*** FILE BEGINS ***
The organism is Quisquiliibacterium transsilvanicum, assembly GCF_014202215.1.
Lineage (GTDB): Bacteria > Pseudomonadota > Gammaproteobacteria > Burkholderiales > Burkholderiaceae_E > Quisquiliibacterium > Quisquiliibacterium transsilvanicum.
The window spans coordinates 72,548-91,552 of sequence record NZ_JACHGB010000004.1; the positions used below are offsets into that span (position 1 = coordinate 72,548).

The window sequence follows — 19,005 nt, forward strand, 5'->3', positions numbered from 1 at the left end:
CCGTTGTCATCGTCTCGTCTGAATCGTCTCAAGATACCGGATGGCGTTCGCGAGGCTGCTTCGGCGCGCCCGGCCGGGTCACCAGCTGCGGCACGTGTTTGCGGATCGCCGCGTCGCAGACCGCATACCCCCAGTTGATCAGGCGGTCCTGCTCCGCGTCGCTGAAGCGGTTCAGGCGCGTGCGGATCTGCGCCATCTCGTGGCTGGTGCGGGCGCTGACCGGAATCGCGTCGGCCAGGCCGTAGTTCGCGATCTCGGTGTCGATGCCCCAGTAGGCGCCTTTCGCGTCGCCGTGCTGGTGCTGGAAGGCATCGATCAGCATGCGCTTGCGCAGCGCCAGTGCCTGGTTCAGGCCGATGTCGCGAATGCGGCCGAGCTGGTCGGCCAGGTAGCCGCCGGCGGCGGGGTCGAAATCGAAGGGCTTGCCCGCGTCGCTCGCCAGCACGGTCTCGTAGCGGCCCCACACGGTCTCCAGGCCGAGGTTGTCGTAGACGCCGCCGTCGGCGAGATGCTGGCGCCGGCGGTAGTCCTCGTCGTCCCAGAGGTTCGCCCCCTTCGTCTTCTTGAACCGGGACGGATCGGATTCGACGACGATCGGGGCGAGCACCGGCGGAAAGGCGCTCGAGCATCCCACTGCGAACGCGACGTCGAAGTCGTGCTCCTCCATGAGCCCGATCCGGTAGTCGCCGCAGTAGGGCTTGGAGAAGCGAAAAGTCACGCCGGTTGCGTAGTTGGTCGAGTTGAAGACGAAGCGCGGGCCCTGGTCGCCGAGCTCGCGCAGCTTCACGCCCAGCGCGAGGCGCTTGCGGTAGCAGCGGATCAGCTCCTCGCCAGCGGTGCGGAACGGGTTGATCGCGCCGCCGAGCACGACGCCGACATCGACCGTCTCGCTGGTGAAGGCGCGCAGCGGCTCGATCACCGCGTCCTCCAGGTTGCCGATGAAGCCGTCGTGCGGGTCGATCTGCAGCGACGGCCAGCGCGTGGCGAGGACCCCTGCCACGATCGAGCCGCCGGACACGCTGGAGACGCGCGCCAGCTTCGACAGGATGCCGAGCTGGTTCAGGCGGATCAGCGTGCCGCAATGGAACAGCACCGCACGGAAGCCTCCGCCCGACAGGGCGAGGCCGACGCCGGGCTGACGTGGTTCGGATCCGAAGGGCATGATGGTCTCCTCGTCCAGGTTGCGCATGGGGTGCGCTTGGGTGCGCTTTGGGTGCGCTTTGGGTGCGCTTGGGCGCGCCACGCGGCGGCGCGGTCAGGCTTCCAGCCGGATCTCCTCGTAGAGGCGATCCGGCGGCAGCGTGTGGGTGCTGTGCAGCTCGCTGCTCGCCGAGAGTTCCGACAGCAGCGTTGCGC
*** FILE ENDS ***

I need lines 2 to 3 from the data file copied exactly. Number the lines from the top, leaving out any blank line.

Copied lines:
Lineage (GTDB): Bacteria > Pseudomonadota > Gammaproteobacteria > Burkholderiales > Burkholderiaceae_E > Quisquiliibacterium > Quisquiliibacterium transsilvanicum.
The window spans coordinates 72,548-91,552 of sequence record NZ_JACHGB010000004.1; the positions used below are offsets into that span (position 1 = coordinate 72,548).